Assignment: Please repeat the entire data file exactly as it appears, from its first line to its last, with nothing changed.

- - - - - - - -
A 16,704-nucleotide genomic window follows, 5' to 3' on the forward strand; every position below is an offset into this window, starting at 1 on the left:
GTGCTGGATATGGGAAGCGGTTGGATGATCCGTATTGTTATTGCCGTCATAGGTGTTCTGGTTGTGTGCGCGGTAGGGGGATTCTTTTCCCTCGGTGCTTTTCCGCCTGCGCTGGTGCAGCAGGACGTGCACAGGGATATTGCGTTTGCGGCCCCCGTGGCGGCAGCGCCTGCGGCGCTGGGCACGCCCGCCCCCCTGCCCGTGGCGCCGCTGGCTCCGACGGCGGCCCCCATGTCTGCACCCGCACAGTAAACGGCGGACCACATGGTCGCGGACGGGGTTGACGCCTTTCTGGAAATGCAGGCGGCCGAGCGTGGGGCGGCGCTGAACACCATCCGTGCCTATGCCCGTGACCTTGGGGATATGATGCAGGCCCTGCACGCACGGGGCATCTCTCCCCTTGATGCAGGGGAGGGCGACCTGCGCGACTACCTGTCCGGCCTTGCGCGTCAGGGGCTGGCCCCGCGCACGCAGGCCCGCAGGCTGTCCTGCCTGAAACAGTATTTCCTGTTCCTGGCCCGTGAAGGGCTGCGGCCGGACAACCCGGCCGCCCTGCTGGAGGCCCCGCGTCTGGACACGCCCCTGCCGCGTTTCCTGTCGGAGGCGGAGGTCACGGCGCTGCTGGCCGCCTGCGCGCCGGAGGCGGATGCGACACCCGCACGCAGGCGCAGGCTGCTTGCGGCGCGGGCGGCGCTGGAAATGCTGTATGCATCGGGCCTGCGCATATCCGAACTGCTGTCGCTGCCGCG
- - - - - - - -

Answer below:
A 16,704-nucleotide genomic window follows, 5' to 3' on the forward strand; every position below is an offset into this window, starting at 1 on the left:
GTGCTGGATATGGGAAGCGGTTGGATGATCCGTATTGTTATTGCCGTCATAGGTGTTCTGGTTGTGTGCGCGGTAGGGGGATTCTTTTCCCTCGGTGCTTTTCCGCCTGCGCTGGTGCAGCAGGACGTGCACAGGGATATTGCGTTTGCGGCCCCCGTGGCGGCAGCGCCTGCGGCGCTGGGCACGCCCGCCCCCCTGCCCGTGGCGCCGCTGGCTCCGACGGCGGCCCCCATGTCTGCACCCGCACAGTAAACGGCGGACCACATGGTCGCGGACGGGGTTGACGCCTTTCTGGAAATGCAGGCGGCCGAGCGTGGGGCGGCGCTGAACACCATCCGTGCCTATGCCCGTGACCTTGGGGATATGATGCAGGCCCTGCACGCACGGGGCATCTCTCCCCTTGATGCAGGGGAGGGCGACCTGCGCGACTACCTGTCCGGCCTTGCGCGTCAGGGGCTGGCCCCGCGCACGCAGGCCCGCAGGCTGTCCTGCCTGAAACAGTATTTCCTGTTCCTGGCCCGTGAAGGGCTGCGGCCGGACAACCCGGCCGCCCTGCTGGAGGCCCCGCGTCTGGACACGCCCCTGCCGCGTTTCCTGTCGGAGGCGGAGGTCACGGCGCTGCTGGCCGCCTGCGCGCCGGAGGCGGATGCGACACCCGCACGCAGGCGCAGGCTGCTTGCGGCGCGGGCGGCGCTGGAAATGCTGTATGCATCGGGCCTGCGCATATCCGAACTGCTGTCGCTGCCGCG